This is second in the series of three articles on US policy in Iraq. The first was posted about a week ago and focused on the bankruptcy of policy suggestions in play in Iraq. This article analyzes how the consensus on Iraq has shifted, in the light of recent news reports, and how this change can inform our future policy direction.
While Blair’s and Bush’s views on Iraq remain unchanged much like the catastrophic news from Iraq, views of technocrats and other politicians on Iraq have shown a metamorphism of sorts of recently.
Over the past few weeks, starting with the release of the study of mortality in Iraq by School of Public Health (SPH) at John Hopkins University, there have been a spate of news reports that have shed light on the failed policies in Iraq.
On October 11th, a study by Bloomberg School of public health at John Hopkins University, a university whose professors ironically were the primary flag bearers of the invasion, estimated that mortality rate in Iraq doubled post US invasion leading to the deaths of an additional 655,000 Iraqi civilians.
Two days later British Army Chief of the General Staff, General Sir Richard Dannatt, much to the chagrin of Mr. Blair, in an interview with BBC said that the continued presence of British troops on Iraqi soil “exacerbates the security problems”. The statement was remarkable not for its content, for it has been long obvious that the continued presence of foreign troops “without a timeline” and amidst reports of torture and usage of heavy-handed tactics by foreign troops has only inflamed opinion in the Muslim world, but for who said it. The British general was joined yesterday by a US counterpart in the push to state the obvious. Military spokesman Maj Gen William Caldwell said that the US military strategy in Baghdad has been a failure. He pointed to the “disheartening” 22% rise in attacks in Baghdad since the end of last month” (BBC). President Bush went even further when he acknowledged that the “escalation of violence “could be” comparable to the 1968 Tet Offensive against US troops, which helped turn public opinion against the Vietnam War.” (BBC)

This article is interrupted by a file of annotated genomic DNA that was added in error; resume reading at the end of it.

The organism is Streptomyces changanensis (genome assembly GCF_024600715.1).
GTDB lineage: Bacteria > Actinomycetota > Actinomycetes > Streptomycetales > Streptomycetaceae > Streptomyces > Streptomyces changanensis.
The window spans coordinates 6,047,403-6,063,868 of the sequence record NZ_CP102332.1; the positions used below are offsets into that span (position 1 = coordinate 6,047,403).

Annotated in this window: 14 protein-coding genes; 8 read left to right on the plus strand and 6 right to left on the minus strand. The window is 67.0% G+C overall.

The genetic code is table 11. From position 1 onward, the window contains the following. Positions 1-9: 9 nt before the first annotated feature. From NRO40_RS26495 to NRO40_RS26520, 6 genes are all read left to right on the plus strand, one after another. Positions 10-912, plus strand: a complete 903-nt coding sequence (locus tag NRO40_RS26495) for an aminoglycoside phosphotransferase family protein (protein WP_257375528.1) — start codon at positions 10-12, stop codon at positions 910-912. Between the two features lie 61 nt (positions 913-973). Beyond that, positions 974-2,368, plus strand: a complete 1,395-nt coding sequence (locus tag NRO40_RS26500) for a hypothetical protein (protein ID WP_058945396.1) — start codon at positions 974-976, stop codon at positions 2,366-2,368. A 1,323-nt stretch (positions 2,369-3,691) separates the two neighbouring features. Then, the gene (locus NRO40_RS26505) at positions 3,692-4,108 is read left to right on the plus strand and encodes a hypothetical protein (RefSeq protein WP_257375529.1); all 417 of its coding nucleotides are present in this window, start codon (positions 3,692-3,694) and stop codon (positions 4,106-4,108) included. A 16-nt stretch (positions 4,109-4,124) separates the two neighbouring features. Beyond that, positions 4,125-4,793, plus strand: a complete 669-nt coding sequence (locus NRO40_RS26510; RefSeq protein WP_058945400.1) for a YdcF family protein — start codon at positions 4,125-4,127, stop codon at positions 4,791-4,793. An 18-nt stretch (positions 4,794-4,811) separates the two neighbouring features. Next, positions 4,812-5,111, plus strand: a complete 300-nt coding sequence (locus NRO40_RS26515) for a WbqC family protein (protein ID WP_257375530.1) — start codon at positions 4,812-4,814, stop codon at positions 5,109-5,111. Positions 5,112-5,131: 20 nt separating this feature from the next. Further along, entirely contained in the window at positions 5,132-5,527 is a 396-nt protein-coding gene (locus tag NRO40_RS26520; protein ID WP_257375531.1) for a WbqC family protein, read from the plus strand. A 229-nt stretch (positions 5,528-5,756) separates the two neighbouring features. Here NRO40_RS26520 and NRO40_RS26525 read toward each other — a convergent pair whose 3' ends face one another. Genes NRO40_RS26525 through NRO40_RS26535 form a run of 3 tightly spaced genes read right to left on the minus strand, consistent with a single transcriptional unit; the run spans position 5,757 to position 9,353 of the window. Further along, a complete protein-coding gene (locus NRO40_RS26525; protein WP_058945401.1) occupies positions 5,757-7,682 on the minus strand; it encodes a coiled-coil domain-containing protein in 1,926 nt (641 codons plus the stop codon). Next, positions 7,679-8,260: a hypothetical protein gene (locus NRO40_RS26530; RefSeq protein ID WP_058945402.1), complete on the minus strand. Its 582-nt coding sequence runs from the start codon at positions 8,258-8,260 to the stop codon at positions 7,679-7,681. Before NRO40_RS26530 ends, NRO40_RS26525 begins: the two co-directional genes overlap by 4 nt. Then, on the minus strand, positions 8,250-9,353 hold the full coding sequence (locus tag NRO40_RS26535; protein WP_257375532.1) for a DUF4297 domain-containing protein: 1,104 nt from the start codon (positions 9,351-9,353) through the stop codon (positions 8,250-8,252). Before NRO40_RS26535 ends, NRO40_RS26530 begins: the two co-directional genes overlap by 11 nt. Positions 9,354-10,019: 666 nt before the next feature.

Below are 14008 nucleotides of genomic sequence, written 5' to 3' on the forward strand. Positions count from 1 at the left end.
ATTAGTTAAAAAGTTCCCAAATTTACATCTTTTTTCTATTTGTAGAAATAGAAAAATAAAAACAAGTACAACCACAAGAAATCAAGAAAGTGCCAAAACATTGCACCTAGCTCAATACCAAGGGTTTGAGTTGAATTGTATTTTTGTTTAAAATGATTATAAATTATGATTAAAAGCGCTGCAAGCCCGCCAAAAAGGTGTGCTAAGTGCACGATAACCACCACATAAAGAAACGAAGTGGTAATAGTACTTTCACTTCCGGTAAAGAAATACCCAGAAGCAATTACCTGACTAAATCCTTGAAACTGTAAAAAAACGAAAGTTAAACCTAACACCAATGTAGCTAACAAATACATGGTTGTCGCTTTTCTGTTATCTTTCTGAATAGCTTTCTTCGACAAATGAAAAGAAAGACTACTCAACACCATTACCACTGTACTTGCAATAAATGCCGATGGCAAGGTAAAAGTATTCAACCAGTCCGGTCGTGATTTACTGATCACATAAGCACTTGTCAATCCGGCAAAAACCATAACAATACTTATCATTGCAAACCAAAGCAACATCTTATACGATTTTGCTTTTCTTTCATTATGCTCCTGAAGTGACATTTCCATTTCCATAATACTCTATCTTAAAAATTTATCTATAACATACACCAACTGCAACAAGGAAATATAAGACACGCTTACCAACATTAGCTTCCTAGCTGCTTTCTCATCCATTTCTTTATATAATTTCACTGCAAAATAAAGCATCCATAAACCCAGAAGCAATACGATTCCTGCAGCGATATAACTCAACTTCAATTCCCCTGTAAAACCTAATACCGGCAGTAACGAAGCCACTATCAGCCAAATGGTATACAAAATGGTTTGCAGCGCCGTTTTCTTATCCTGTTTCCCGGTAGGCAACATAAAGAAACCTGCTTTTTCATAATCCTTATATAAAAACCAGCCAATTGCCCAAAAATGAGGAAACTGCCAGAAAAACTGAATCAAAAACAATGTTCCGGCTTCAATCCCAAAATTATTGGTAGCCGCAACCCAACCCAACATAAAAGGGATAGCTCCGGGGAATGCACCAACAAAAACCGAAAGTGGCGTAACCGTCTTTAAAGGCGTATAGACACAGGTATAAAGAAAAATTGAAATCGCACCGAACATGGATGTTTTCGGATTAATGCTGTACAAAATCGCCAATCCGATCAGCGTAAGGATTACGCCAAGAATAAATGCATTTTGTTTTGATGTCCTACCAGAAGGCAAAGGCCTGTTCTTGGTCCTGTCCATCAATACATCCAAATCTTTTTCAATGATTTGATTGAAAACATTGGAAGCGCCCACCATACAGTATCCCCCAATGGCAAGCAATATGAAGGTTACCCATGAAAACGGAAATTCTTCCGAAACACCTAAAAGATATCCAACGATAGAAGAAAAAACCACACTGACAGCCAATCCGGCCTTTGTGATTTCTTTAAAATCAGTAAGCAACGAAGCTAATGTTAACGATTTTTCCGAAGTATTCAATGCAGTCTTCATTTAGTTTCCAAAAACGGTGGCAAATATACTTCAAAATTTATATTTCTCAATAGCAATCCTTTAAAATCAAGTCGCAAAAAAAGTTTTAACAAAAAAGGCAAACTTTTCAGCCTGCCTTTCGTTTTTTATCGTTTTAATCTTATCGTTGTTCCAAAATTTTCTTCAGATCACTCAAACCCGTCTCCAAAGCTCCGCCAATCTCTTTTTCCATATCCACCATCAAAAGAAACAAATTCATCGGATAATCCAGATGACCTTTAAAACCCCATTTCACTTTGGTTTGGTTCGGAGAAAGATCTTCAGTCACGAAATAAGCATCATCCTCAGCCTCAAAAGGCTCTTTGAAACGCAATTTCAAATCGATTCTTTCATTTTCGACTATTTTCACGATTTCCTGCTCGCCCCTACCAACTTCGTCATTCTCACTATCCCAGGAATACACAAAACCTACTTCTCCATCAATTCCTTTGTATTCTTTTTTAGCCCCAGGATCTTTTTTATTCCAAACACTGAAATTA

If this wasn’t enough, Jalal Talabani, president of Iraq, stated three days ago that violence in Iraq could end “within months” if Iran and Syria joined efforts to stabilize the country. (BBC) Talabani’s statement came against the backdrop of repeated assertions by the US that it would not work with either of the countries.
The fount of statements mentioning what has long been obvious to lay observers should be taken in context. For more than three years the news on Iraq has been stage-managed allowing for little dissent, especially from the top echelon. Of course generals, diplomats and politicians â€“ all have alluded to the catastrophic failure of the US policy in Iraq at varying times but the “wisdom” has never been allowed to snowball into an extended skewering of the administration. With mid-term elections on the anvil and with Democrats poised for major gains â€“ the rose-tint of Republicans view on Iraq may finally be seen as blood.
There are two valuable lessons that emerge from these recent proclamations of the obvious. US troops have shown themselves to be single-handedly incapable of assuring security for Iraqis. Hence a timeline must be set for withdrawal of foreign troops from Iraq or at the very least they should be moved to the fringes of security regimeâ€“ responsible primarily for either manning borders or providing tactical support.
Secondly, Iran and Syria are critical for stability in Iraq. The US, or better yet, Iraqi government led by Talabani should negotiate with Iran to recruit their help in managing the security scenario in Iraq.